SmartAdvice: Tracking IT's Value - InformationWeek
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SmartAdvice: Tracking IT's Value

The Advisory Council suggests you consider new approaches to managing these initiatives: Measuring IT investments, Windows rights management, and selecting vendors.

Editor's Note: Welcome to SmartAdvice, a weekly column by The Advisory Council (TAC), an advisory service firm. The feature answers three questions of core interest to you, ranging from career advice to enterprise strategies to how to deal with vendors. Submit questions directly to

Topic A: What metrics should we use to measure and report IT's business value to the company?

Our advice: Most businesses view profit contribution as the ultimate metric of value. In nonprofit and government institutions, value is measured by objective progress toward a vision or a goal.

Whatever the milieu, IT departments need metrics that measure IT's contribution to meeting and advancing the organization's objectives. From a business perspective, the two most basic approaches are the:

  • Contribution of IT applications toward achieving business goals, and the

  • Financial management of IT expenditures.

Contribution of IT Applications Toward Achieving Business Goals
Metrics such as systems performance, capacity, and applications delivery are essential for day-to-day management of IT, but as such are of little value to business management. For example, 99.999% uptime is a major accomplishment, but what does it mean in terms of business? Examples of business-relevant metrics include:

  • Incremental revenue generated by E-commerce;

  • Sales' productivity improvements;

  • Reduced costs in order fulfillment;

  • Reduced inventory;

  • Incremental revenue resulting from customer relationship management; and

  • Improved customer service and satisfaction

  • Call-handling time;

  • Complaint-resolution time;

  • Web-based customer service; and

  • Reduced paperwork.

As a rule of thumb, IT managers need to translate technical results and features into business benefits.

IT Expenditure Management
Because IT is often seen as a back-office function that spends money but doesn't generate it, IT managers need to get out in front of expenditure management through the:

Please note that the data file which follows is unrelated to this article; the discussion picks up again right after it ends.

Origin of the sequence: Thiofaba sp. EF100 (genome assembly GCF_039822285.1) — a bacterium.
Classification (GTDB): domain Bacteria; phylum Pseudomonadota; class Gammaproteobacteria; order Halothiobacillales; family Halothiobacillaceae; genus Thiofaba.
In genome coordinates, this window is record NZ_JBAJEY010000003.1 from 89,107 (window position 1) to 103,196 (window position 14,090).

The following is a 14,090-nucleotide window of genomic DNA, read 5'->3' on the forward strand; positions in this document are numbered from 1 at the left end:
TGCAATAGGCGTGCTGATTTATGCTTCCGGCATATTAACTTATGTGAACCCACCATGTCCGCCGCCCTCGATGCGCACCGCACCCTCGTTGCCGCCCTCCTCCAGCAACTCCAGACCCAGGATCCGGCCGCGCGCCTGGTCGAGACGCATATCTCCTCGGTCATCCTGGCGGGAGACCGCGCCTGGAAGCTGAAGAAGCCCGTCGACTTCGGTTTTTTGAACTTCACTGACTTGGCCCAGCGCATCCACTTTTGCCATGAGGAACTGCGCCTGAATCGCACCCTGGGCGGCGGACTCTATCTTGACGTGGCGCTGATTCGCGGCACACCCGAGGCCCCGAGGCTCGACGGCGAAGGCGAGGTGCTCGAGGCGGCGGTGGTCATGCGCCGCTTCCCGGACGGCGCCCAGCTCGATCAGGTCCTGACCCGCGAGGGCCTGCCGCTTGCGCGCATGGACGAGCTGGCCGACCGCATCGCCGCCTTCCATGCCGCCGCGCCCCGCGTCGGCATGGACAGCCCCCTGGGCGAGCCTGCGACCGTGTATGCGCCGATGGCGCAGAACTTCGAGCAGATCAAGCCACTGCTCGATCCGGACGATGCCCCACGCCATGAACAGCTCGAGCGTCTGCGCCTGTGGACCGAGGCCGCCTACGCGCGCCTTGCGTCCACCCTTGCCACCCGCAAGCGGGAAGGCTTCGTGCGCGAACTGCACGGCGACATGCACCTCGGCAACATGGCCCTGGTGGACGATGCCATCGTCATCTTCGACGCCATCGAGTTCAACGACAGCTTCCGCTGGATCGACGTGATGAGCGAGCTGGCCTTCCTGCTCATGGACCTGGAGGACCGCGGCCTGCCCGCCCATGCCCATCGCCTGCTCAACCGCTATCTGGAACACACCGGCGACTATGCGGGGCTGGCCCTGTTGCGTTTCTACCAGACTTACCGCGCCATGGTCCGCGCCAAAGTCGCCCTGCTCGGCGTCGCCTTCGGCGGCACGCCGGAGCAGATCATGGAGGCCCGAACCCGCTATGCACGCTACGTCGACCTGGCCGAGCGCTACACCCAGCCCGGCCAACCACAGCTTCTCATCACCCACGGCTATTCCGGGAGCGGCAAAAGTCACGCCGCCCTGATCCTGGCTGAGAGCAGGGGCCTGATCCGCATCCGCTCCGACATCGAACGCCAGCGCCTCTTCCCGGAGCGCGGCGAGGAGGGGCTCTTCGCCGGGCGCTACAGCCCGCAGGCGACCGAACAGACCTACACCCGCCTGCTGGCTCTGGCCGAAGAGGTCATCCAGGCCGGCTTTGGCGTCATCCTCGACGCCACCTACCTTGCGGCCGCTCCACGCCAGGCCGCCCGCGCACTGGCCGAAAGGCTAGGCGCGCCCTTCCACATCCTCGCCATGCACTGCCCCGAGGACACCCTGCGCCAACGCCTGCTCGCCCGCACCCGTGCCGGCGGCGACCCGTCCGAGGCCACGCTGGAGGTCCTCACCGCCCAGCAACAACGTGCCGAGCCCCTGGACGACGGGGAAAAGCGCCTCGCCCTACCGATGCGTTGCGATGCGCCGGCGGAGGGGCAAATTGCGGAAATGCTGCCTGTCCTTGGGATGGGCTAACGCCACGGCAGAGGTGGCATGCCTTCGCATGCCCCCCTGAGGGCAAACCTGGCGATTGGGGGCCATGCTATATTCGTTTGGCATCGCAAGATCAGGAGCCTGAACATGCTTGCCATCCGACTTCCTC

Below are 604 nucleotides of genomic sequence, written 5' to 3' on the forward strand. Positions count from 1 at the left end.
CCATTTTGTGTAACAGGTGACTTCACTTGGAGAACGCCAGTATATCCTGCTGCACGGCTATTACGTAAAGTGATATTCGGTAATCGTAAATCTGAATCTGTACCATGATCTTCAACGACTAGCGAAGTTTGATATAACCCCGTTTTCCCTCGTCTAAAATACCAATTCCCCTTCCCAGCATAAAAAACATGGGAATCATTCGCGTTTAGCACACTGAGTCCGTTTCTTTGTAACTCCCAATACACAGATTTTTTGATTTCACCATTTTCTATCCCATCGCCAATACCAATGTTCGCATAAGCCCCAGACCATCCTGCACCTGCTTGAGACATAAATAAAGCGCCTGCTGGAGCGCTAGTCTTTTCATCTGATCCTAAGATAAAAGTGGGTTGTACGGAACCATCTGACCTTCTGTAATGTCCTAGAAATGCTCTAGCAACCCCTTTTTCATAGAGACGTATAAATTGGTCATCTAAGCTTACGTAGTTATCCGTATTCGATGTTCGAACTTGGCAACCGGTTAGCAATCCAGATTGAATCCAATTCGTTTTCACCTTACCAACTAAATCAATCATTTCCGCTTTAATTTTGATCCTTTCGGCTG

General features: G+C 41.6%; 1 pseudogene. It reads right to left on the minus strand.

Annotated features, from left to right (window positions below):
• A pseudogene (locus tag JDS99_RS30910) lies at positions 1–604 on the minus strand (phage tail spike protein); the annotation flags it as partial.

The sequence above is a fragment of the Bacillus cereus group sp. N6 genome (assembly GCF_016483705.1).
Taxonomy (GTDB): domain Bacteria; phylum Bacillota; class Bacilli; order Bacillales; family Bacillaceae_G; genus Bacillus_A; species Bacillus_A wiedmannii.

• Efficient use and management of resources, and the

  • Profitable incorporation of services.

Efficient Use And Management Of Resources
The efficient use of resources requires a well-managed operational budget. The budget should be described in terms meaningful to the business. And you must be prepared to explain--and justify--any large unfavorable variances between actual and budgeted expenditures.

Related Links

The Balanced Scorecard Institute

Control Objectives for Information and Related Technologies (COBIT)

IT Infrastructure Library

Capability Maturity Model Integration

In addition to financial metrics, there are metrics that assess management effectiveness and the success of IT governance processes. These include the 34 Control Objectives for IT (COBIT), IT Infrastructure Library (ITIL), and Capability Maturity Model (CMMI). Service-level objectives should likewise be expressed in terms meaningful to the business. Finally, Total Cost of Ownership can be used to demonstrate sound financial and operational management of the technology.

Profitable Incorporation of Services
Return-on-investment analysis connects IT expenditures with their contribution to the company's business goals. It can be used both to justify new services and applications, and to measure their success after implementation. ROI analysis requires the diligent use of the IT budget, and agreed-upon correlations to business metrics.

Driving Business Value: Reporting of metrics meaningful to business management is essential to IT being recognized for its contributions to achieving business objectives.

Advancing Your Career: IT managers must invest time and effort in preparing appropriate presentation material. Compiling appropriate metrics, and communicating them to business management, announces you as a strategic partner aligned with business. --Humayun Beg

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